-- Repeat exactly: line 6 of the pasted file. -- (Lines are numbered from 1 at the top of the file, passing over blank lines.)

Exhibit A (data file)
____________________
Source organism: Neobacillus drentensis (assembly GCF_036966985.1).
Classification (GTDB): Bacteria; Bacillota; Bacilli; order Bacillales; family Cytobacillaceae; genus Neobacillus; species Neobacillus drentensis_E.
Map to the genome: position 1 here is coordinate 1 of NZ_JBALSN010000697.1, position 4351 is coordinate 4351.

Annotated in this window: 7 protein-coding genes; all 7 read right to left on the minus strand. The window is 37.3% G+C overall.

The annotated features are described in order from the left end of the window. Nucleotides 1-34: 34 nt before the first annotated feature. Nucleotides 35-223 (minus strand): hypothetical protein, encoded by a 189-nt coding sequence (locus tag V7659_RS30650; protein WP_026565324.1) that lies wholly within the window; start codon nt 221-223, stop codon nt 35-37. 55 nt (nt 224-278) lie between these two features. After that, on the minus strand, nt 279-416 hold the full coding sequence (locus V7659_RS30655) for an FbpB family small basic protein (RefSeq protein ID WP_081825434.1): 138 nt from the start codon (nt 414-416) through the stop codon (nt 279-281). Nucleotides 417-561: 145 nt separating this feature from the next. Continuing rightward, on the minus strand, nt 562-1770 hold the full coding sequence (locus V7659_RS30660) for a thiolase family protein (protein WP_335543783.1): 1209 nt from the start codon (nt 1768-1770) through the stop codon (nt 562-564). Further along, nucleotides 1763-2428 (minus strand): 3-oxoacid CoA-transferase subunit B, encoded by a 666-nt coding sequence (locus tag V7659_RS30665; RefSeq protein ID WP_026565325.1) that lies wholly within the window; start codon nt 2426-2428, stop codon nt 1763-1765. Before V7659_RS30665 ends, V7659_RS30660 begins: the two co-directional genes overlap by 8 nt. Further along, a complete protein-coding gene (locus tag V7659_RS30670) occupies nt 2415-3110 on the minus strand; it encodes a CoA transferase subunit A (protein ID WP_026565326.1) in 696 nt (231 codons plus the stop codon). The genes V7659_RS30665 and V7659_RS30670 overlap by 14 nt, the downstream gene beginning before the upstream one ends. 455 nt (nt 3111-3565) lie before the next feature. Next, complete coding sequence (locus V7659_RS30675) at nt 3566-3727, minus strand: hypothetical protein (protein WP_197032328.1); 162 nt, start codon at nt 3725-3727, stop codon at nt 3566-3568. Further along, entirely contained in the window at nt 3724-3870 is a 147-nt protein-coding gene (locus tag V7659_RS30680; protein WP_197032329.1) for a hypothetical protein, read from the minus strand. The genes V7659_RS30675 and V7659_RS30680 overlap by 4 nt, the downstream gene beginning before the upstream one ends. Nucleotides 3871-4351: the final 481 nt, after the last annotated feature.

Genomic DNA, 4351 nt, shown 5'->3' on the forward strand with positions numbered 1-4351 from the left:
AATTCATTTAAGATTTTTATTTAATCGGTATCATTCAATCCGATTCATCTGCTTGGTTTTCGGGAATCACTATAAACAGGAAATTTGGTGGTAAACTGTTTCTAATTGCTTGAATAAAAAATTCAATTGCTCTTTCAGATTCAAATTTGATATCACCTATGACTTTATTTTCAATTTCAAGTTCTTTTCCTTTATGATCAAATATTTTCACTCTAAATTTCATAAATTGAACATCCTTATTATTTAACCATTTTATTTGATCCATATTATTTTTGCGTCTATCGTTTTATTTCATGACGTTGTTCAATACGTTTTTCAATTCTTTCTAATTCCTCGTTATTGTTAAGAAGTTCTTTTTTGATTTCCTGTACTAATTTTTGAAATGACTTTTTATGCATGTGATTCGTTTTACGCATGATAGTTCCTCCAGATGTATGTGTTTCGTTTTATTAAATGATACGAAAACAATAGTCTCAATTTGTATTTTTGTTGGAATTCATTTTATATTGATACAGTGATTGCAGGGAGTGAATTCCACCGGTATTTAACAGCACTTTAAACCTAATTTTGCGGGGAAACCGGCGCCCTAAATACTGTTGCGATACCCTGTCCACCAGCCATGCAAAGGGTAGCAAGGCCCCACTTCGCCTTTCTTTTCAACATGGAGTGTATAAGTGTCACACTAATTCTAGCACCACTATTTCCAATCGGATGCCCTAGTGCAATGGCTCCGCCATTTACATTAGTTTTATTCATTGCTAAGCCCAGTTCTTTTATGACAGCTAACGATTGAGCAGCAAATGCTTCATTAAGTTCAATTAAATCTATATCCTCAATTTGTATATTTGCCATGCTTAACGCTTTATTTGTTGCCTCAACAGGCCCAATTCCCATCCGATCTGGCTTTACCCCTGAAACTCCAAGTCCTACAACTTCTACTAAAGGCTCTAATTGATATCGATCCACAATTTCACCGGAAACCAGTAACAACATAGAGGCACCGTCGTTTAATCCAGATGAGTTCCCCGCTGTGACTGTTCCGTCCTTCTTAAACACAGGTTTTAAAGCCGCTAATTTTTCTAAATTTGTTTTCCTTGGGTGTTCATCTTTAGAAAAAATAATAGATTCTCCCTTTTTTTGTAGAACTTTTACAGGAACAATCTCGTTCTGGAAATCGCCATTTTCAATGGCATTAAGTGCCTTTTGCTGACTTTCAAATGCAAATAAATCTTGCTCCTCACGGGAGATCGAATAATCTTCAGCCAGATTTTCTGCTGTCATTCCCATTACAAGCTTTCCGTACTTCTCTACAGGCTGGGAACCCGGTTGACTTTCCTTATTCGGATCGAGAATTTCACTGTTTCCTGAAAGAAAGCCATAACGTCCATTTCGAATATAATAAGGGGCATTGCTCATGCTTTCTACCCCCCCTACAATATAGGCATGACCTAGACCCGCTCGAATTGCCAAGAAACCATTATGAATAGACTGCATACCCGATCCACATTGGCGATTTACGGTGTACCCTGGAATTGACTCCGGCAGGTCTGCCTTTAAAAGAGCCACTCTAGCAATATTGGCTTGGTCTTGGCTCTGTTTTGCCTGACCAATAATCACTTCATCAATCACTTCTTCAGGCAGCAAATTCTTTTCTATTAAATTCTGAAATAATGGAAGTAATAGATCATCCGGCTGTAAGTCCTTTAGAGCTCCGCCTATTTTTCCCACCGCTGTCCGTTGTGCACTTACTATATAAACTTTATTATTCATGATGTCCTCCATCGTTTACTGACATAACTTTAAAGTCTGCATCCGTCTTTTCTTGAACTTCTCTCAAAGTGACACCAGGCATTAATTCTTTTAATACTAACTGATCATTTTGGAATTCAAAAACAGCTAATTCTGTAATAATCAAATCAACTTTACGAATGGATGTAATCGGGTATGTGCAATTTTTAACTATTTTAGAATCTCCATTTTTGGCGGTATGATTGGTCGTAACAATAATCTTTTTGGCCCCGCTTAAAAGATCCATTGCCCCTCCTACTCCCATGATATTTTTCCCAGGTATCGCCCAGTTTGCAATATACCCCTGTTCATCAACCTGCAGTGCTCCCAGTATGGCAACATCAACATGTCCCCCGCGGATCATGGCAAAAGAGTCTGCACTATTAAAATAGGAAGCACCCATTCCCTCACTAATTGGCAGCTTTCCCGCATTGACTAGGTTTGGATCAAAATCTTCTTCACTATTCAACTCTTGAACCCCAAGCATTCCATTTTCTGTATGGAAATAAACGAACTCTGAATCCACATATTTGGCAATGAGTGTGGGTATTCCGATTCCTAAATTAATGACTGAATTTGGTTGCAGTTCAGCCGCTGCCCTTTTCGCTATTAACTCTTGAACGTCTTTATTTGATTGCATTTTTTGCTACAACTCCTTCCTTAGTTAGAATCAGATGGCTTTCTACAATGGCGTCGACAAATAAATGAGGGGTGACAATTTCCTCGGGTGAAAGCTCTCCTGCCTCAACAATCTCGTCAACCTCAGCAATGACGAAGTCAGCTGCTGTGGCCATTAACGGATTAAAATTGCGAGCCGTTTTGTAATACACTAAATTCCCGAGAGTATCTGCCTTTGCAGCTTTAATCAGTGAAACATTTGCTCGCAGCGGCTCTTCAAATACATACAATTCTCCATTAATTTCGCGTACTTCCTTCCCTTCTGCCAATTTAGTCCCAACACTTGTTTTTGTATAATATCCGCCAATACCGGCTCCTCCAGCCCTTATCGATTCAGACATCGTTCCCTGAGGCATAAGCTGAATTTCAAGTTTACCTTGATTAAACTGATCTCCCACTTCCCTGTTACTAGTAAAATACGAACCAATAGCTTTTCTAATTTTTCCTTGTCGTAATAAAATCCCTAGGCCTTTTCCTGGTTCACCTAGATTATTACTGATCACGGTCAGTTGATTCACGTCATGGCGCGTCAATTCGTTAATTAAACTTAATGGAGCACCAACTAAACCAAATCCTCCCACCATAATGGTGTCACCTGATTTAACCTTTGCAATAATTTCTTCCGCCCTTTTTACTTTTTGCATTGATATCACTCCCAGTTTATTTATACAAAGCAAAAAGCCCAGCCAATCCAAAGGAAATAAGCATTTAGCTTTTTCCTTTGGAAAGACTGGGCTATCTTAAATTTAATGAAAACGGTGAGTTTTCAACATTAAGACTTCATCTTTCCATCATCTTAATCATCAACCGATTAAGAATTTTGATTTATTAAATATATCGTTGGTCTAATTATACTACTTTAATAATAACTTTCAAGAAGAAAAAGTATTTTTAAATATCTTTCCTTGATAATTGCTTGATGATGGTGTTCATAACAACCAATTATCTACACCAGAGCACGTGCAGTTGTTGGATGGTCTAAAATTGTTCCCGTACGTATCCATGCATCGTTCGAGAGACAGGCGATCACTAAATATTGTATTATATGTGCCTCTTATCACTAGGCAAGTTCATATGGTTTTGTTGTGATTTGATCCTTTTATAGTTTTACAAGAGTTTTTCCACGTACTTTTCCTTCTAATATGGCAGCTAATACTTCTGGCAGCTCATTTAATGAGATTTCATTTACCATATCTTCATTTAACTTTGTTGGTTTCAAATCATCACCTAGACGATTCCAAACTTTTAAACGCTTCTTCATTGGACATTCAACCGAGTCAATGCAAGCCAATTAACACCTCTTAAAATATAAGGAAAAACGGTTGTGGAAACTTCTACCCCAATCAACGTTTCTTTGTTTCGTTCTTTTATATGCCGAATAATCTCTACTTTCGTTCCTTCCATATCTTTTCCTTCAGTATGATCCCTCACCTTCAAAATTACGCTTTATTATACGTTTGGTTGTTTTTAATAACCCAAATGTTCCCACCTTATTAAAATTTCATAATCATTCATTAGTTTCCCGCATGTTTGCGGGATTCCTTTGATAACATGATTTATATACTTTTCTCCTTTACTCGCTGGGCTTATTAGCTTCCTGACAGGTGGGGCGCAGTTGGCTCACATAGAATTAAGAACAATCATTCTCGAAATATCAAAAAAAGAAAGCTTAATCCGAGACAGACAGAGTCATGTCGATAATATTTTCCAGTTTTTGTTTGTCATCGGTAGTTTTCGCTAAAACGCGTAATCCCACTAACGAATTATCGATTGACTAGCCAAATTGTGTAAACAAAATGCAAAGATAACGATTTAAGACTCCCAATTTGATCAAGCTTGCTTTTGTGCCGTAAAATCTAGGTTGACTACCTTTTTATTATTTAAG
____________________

Genomic DNA, 4351 nt, shown 5'->3' on the forward strand with positions numbered 1-4351 from the left: